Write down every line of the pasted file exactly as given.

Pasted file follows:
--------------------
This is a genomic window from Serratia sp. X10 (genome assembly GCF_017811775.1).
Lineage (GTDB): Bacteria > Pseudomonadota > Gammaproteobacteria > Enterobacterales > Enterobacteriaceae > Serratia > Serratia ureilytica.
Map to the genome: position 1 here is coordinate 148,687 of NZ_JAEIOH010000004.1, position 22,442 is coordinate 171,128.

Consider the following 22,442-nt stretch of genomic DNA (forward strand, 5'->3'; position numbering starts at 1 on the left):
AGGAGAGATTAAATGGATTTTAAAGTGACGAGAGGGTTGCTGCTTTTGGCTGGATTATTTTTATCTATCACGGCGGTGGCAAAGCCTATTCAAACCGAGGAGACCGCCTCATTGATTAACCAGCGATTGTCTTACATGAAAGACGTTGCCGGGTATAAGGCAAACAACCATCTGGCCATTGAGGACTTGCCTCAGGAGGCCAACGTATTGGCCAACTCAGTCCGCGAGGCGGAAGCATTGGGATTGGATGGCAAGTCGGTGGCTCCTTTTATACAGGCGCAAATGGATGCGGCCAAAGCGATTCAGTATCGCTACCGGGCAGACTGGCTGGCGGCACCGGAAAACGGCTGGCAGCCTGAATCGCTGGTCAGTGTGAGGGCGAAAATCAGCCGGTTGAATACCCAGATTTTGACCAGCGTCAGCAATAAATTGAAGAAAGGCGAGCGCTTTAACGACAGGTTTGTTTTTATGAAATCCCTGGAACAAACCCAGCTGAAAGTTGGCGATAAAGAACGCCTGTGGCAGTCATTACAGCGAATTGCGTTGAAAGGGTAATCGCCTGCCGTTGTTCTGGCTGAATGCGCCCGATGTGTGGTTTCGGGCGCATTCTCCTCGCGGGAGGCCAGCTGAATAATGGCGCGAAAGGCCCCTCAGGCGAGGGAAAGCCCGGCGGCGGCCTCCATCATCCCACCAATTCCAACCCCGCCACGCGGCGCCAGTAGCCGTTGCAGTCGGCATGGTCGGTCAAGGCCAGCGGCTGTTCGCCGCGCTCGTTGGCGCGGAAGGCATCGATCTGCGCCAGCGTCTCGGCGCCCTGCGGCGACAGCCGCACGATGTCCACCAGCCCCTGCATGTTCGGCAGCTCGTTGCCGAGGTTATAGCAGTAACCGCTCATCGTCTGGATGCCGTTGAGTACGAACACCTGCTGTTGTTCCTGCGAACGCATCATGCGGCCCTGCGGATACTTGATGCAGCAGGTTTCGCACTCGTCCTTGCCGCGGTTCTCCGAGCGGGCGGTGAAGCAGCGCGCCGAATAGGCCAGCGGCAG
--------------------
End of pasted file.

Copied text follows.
This is a genomic window from Serratia sp. X10 (genome assembly GCF_017811775.1).
Lineage (GTDB): Bacteria > Pseudomonadota > Gammaproteobacteria > Enterobacterales > Enterobacteriaceae > Serratia > Serratia ureilytica.
Map to the genome: position 1 here is coordinate 148,687 of NZ_JAEIOH010000004.1, position 22,442 is coordinate 171,128.

Consider the following 22,442-nt stretch of genomic DNA (forward strand, 5'->3'; position numbering starts at 1 on the left):
AGGAGAGATTAAATGGATTTTAAAGTGACGAGAGGGTTGCTGCTTTTGGCTGGATTATTTTTATCTATCACGGCGGTGGCAAAGCCTATTCAAACCGAGGAGACCGCCTCATTGATTAACCAGCGATTGTCTTACATGAAAGACGTTGCCGGGTATAAGGCAAACAACCATCTGGCCATTGAGGACTTGCCTCAGGAGGCCAACGTATTGGCCAACTCAGTCCGCGAGGCGGAAGCATTGGGATTGGATGGCAAGTCGGTGGCTCCTTTTATACAGGCGCAAATGGATGCGGCCAAAGCGATTCAGTATCGCTACCGGGCAGACTGGCTGGCGGCACCGGAAAACGGCTGGCAGCCTGAATCGCTGGTCAGTGTGAGGGCGAAAATCAGCCGGTTGAATACCCAGATTTTGACCAGCGTCAGCAATAAATTGAAGAAAGGCGAGCGCTTTAACGACAGGTTTGTTTTTATGAAATCCCTGGAACAAACCCAGCTGAAAGTTGGCGATAAAGAACGCCTGTGGCAGTCATTACAGCGAATTGCGTTGAAAGGGTAATCGCCTGCCGTTGTTCTGGCTGAATGCGCCCGATGTGTGGTTTCGGGCGCATTCTCCTCGCGGGAGGCCAGCTGAATAATGGCGCGAAAGGCCCCTCAGGCGAGGGAAAGCCCGGCGGCGGCCTCCATCATCCCACCAATTCCAACCCCGCCACGCGGCGCCAGTAGCCGTTGCAGTCGGCATGGTCGGTCAAGGCCAGCGGCTGTTCGCCGCGCTCGTTGGCGCGGAAGGCATCGATCTGCGCCAGCGTCTCGGCGCCCTGCGGCGACAGCCGCACGATGTCCACCAGCCCCTGCATGTTCGGCAGCTCGTTGCCGAGGTTATAGCAGTAACCGCTCATCGTCTGGATGCCGTTGAGTACGAACACCTGCTGTTGTTCCTGCGAACGCATCATGCGGCCCTGCGGATACTTGATGCAGCAGGTTTCGCACTCGTCCTTGCCGCGGTTCTCCGAGCGGGCGGTGAAGCAGCGCGCCGAATAGGCCAGCGGCAG